I'm Sorry Y'all, But The Pool Sucks

by Katie Leipprandt
Originally Published: 
going to the pool
fotostorm / iStock

I hate taking my kids to the pool. As in, I HATE IT. I recognize this makes me a terrible mother. Summertime is about flip-flops and chlorine and the faint whiff of sunscreen. I know. I know. But if you have very young kids or have seen someone at the pool with toddlers, you must be vaguely aware that the effort required by a mother to get to the pool is not in any way, shape, or form equivalent to the pleasure received from being at the pool.

All around me moms are proclaiming the glories of summer, breathlessly anticipating time at the pool, or god forbid, a trip to the beach. What do these ladies know that I don’t? I’m sorry y’all, but going to the pool sucks. Don’t even get me started on the beach.

Last week I briefly lost my mind and decided that a trip to the pool was just the thing we needed to get this summer party started. The pool opens at 11, which meant preparatory activities began at 10. First up, the sunscreen dance. This is the part where you have to locate and strip down your children, hold them in one place, and rub creamy white goo all over their tiny bodies so their tender skin doesn’t fry under the withering sunshine. It’s recommended to do this at least 20 to 30 minutes before sun exposure. My kids hate this part of pool prep, so I’m always prepared for battle. Sunscreen makes kids slippery, so the more success you achieve, the harder this activity becomes. Maddening.

Naturally I’m already dressed and ready to go—wearing the very latest in postpartum pool attire (wink wink) and having generously slathered myself in SPF 50 as well. Of course I can’t reach my back, so I’m prepared to burn—anything for the children.

I also need to be sure to have plenty of snacks and drinks so that we can stay at the pool for longer than 45 minutes—something nutritious and easily eaten without utensils, preferably not too sticky, crumbly or messy. Organic carrot sticks and homemade hummus would be ideal. I’ll just pop that into my small, lightweight cooler with padded shoulder strap (I am after all, the only adult participating in this bliss).

At long last, we arrive at the pool. I unbuckle car seats, grab my purse, diaper bag, slow-walking 18-month-old, and small, lightweight cooler and trek across the blazing asphalt toward that beacon of happiness: The Pool. I hand my passes to the teenage gatekeeper who interrogates me on the number and type of swim diapers I’ve brought with me before letting us pass.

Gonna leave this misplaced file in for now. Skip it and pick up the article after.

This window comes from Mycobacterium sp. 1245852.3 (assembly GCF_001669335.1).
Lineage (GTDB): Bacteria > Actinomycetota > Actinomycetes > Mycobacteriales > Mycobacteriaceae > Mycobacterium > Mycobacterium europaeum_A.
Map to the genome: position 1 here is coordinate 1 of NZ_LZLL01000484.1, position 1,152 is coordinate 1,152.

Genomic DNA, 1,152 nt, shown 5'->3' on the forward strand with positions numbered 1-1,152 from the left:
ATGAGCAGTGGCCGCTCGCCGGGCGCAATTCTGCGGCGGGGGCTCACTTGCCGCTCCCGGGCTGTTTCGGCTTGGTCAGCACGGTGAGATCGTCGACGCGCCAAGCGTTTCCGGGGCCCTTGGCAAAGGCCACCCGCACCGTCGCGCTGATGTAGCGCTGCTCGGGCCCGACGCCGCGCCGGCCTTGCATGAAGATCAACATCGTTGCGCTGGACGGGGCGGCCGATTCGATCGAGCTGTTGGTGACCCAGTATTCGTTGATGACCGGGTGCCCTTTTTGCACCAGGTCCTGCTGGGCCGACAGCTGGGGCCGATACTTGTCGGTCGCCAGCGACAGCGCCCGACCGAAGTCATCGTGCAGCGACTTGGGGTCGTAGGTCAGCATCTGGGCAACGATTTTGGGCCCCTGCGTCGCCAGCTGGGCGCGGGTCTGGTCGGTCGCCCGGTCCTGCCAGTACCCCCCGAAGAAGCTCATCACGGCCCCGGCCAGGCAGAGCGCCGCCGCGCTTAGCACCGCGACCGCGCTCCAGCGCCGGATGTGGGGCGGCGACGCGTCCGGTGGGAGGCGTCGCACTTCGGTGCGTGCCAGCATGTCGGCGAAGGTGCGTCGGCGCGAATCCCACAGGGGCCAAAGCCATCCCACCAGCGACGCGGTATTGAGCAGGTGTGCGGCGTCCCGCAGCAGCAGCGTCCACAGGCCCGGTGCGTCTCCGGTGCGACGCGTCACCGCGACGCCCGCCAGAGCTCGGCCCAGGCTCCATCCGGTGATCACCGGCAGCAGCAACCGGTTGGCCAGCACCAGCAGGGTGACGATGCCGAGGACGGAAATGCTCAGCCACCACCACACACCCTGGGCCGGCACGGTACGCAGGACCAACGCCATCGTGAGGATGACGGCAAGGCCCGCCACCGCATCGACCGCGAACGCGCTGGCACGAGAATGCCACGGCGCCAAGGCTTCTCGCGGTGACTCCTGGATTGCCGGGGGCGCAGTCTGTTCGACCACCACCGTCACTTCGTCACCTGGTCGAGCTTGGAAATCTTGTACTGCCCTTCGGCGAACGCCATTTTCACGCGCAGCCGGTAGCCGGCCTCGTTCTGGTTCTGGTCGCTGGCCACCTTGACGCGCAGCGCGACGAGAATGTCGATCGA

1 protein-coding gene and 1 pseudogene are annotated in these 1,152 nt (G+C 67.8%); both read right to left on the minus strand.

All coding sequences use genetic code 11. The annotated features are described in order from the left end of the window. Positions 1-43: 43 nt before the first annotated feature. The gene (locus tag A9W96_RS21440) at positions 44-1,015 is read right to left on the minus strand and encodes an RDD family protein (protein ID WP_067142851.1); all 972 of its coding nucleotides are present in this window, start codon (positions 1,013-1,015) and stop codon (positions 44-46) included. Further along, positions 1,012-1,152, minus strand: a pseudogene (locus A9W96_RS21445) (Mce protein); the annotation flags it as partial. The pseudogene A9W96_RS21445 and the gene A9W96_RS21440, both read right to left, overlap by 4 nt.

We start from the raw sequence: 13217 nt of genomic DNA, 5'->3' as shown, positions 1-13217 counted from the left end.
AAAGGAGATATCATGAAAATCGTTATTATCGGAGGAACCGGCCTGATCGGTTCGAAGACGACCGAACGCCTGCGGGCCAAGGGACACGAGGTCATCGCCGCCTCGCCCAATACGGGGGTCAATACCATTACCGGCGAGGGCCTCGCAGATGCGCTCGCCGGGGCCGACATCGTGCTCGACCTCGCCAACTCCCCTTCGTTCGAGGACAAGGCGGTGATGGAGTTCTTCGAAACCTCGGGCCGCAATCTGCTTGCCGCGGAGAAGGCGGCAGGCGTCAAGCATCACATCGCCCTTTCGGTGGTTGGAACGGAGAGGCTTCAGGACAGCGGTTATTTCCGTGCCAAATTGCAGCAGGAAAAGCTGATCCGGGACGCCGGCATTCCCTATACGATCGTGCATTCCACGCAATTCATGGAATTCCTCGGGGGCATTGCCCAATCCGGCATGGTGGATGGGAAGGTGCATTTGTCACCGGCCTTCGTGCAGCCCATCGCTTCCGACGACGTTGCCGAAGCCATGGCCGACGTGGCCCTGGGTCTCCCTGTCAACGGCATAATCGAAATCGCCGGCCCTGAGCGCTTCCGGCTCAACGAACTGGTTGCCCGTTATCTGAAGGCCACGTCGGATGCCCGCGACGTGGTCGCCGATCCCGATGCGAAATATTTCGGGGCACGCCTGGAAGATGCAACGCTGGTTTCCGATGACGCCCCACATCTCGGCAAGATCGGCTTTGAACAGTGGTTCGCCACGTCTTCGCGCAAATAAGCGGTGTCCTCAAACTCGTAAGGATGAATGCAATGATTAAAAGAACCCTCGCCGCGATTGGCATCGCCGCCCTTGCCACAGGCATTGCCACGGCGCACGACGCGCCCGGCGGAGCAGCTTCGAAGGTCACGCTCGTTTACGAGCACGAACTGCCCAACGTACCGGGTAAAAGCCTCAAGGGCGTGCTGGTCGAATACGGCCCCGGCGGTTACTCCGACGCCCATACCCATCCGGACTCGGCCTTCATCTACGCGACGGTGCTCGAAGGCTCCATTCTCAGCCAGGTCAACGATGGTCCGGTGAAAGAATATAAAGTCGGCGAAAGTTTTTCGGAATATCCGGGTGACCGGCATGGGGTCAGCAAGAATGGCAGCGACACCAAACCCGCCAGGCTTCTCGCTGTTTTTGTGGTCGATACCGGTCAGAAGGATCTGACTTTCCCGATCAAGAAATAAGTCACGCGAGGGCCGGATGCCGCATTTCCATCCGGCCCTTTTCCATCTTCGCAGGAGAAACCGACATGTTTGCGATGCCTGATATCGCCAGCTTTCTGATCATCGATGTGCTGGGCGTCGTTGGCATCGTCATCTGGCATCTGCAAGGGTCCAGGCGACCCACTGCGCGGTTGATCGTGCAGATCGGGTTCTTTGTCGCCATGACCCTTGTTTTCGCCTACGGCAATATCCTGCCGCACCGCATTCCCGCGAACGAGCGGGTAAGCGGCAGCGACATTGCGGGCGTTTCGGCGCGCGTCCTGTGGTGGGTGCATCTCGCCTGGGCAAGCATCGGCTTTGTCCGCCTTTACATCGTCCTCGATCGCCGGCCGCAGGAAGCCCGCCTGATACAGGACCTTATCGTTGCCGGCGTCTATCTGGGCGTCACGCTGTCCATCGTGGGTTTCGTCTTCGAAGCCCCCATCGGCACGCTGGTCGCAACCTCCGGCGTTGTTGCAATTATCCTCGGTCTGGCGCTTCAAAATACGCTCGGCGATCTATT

Can we take a sec here and talk about the swim diaper, the nemesis of toddler mamas worldwide? Swim diapers are a joke. Supposedly they enable your child to pee and/or drop a poopie while swimming in a public pool without contaminating the water. Yet, I and every other toddler-mom know that a swim diaper can only handle one tiny little pee before it’s rendered useless. Therefore you wait until the last possible millisecond to put it on.

Back to our arrival: After a quick scan of the crowded deck, it is obvious that only one lounge chair remains. The kids make a run for it, and we all squeeze together on the sun-scorched plastic slats to unload our gear. Out come towels, off with shoes, I pull on swim diapers, tug up suits, and re-lather faces with sunscreen before giving the blessing to enter the water.

Are you still with me? This adventure is just beginning.

Inevitably, five minutes after the kids start swimming, the whistle blows and it’s time for adult swim. At 11 a.m. on Tuesday morning we need to have adult swim? The only adults currently in the pool are mamas with non-swimming children desperately Velcro-ed to their sagging one-piece. We all drag our kids out of the water and exchange eyerolls at the splash pad until the break is over.

Repeat the above scene twice—stopping to do the sunscreen dance at least one more time—and it is noon. Time for some food and a potty break. Trying to get a swim diaper down off my 3-year old’s bum and back up his pool-wet legs again is an exercise in patience and self-control. And what’s that face my 18-month-old is making?! Oh no. Noooooooooooooooo. She’s pooping in the swim diaper. Awesome. Now I have to take both children and a diaper bag to the tiny pool bathroom stall, get a wet swim suit off my girl, continually admonish my curious 3-year-old (“do not touch anything!“), clean her hiney, and get a fresh swim diaper on. Have we talked about the humidity levels in this tiny little poolside bathroom? It’s drier in the Amazon.

Two hours into this performance, I’m cooked, the kids are looking a little too pink, and I decide it’s time to surrender. A mom with older kids might just throw towels at them and trek back to the car, but a toddler mom must prepare for naptime. I change the kids out of their swimsuits (and of course swim diapers) and put them back in regular clothes again. Never mind doing this for myself—I’ll just deal with a wet butt in the car.

Mercifully we’re home 15 minutes later. The tots have fallen asleep in the car, so I lug them back to their beds and collapse on the couch, my hair a tangled mess, my cover-up plastered against my lobster-red back. I pray for long naps and drift off to dreamland with the kids.

And so, dear friends, if you call and invite me and my brood to the pool one of these days, please don’t be offended if I decline. We’ll be playing in the sprinkler for the rest of summer.

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